3 items from 2013
Odd List Ryan Lambie Simon Brew 5 Dec 2013 - 06:54
Our voyage through history's underappreciated films arrives at the year 2001, and a vintage year for lesser-seen gems...
Stanley Kubrick and Arthur C Clarke may have seen 2001 as the year we'd head off to meet alien intelligences in the depths of space, but in reality, its cinematic landscape was dominated by fantasy rather than extra-terrestrials. Rowling and Tolkien dominated the box office, with Harry Potter And The Philosopher's Stone and The Fellowship Of The Ring earning almost $1bn each, while Monsters, Inc and Shrek thrilled old and young audiences alike.
At the other end of the spectrum of success, 2001 was such a vintage year for movies that we had to whittle our usual selection of 25 films down from an initial selection of more than 40. This is why the decision was made - with heavy heart - to exclude some of our favourite films, »
Odd List Simon Brew 20 Sep 2013 - 07:14
They don't make funny movies any more, right? Wrong. If you're looking for a laugh, then here are some you may have missed...
For this list, blame The Hangover Part III. It was whilst walking out of that film that I got into a chat with someone, who was bemoaning the lack of genuinely funny movie comedies. Certainly, big budget Hollywood comedies have no end of problems right now - with the occasional exception - but I couldn't help thinking of the many neglected gems that had gone through my DVD player over the past decade or so.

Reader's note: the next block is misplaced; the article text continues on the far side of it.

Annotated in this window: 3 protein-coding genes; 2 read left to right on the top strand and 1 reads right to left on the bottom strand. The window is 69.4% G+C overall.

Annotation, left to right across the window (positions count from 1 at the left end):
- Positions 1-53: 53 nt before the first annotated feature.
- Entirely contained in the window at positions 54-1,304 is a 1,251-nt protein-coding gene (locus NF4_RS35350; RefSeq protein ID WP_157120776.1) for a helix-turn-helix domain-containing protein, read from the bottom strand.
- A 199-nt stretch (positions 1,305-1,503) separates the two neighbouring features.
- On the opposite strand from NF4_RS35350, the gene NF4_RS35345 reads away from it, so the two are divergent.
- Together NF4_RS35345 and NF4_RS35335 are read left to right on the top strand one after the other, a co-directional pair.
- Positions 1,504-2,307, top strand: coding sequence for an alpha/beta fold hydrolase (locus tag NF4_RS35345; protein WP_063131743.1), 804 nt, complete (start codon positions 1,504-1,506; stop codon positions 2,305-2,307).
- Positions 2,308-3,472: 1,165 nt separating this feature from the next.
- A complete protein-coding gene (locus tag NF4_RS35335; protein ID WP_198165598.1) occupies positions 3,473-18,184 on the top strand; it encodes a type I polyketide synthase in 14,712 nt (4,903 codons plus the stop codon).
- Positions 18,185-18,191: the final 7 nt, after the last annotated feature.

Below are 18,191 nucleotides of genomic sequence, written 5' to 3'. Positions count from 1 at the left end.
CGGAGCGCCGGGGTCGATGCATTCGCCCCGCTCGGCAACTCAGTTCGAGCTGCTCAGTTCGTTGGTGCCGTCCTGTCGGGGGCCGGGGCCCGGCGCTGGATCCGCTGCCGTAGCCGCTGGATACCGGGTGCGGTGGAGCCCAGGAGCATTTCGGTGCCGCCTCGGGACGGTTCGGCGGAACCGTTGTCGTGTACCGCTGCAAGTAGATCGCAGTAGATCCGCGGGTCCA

As such, I started to put this list together. It's inevitably subjective, as one person's comedy is another person's snore fest. But I've tried to dig out a mix of comedies from the past three decades that have either flown under the radar completely, or »
With the release of "Lost in Translation" ten years ago, everyone was finally forced to take Bill Murray seriously. Even the Academy finally noticed him and gave him a Best Actor nomination, the only one he's received so far.
By this time, he'd been paring down his craft for 30 years until, with the help of directors like "Translation"'s Sofia Coppola and "Rushmore"'s Wes Anderson, he'd achieved a kind of Zen purity. After that, he could choose to play the smartass clown (as in his early roles) or the serious thespian, or somewhere in between. With no agent and plenty of savings, he could pick and choose projects at whim and do only what he felt like doing. So even his lesser movies seemed like labors of love; after all, there must have been something personally appealing to him in those roles to coax him off the golf course. »
- Gary Susman
3 items from 2013
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